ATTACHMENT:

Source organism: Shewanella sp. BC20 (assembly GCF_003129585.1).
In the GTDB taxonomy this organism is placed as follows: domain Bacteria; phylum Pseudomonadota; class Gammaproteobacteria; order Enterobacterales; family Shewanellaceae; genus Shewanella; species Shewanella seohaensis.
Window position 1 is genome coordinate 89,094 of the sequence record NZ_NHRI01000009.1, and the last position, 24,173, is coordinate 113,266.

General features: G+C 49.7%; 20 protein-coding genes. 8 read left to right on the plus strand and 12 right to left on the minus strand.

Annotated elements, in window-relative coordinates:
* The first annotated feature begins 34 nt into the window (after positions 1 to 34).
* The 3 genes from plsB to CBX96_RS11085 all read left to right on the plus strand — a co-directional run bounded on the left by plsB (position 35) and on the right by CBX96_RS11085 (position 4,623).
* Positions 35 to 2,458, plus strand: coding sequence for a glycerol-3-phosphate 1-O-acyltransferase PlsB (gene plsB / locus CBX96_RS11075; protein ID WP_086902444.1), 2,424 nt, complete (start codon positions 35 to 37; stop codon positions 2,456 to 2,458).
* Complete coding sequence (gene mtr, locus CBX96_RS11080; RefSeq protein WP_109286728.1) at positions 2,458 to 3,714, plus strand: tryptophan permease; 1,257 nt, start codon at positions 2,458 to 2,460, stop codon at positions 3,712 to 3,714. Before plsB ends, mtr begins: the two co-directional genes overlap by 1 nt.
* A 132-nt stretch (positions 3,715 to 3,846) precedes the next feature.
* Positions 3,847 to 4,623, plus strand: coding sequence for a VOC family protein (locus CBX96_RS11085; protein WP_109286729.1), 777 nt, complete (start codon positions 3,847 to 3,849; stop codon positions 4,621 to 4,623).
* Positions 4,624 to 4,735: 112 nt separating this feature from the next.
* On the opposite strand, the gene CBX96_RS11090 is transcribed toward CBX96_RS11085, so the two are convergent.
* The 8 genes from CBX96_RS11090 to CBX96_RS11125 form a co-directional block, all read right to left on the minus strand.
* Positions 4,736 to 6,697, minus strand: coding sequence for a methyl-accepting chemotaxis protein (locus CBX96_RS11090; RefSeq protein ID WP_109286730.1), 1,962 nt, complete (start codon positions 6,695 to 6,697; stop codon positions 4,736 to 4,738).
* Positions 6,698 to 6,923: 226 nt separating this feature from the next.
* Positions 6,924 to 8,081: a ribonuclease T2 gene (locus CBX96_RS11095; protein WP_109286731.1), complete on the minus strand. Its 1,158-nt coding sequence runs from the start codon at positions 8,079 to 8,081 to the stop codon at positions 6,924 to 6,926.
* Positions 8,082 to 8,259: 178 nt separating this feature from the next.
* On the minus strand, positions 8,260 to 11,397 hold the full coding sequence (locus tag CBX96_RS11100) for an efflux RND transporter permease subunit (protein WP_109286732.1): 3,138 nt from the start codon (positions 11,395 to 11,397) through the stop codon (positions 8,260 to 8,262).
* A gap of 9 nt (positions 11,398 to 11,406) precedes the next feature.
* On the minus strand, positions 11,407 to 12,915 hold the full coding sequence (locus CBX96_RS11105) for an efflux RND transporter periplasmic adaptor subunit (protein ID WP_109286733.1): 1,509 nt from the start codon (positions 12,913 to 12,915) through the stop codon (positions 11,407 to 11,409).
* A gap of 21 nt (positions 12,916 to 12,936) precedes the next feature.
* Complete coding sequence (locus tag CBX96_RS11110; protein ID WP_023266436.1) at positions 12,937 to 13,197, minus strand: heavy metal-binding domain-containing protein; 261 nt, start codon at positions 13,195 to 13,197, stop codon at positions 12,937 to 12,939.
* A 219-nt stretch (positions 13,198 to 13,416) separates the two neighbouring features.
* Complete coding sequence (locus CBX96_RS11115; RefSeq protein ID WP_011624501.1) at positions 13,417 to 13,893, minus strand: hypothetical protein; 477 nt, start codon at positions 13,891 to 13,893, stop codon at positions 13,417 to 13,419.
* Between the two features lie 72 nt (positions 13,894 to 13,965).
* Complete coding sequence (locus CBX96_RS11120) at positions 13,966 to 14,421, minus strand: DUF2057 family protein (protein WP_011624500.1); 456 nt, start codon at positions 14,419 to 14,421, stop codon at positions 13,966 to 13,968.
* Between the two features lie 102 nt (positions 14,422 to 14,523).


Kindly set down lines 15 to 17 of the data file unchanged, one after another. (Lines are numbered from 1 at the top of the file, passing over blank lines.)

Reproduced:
* Positions 4,736 to 6,697, minus strand: coding sequence for a methyl-accepting chemotaxis protein (locus CBX96_RS11090; RefSeq protein ID WP_109286730.1), 1,962 nt, complete (start codon positions 6,695 to 6,697; stop codon positions 4,736 to 4,738).
* Positions 6,698 to 6,923: 226 nt separating this feature from the next.
* Positions 6,924 to 8,081: a ribonuclease T2 gene (locus CBX96_RS11095; protein WP_109286731.1), complete on the minus strand. Its 1,158-nt coding sequence runs from the start codon at positions 8,079 to 8,081 to the stop codon at positions 6,924 to 6,926.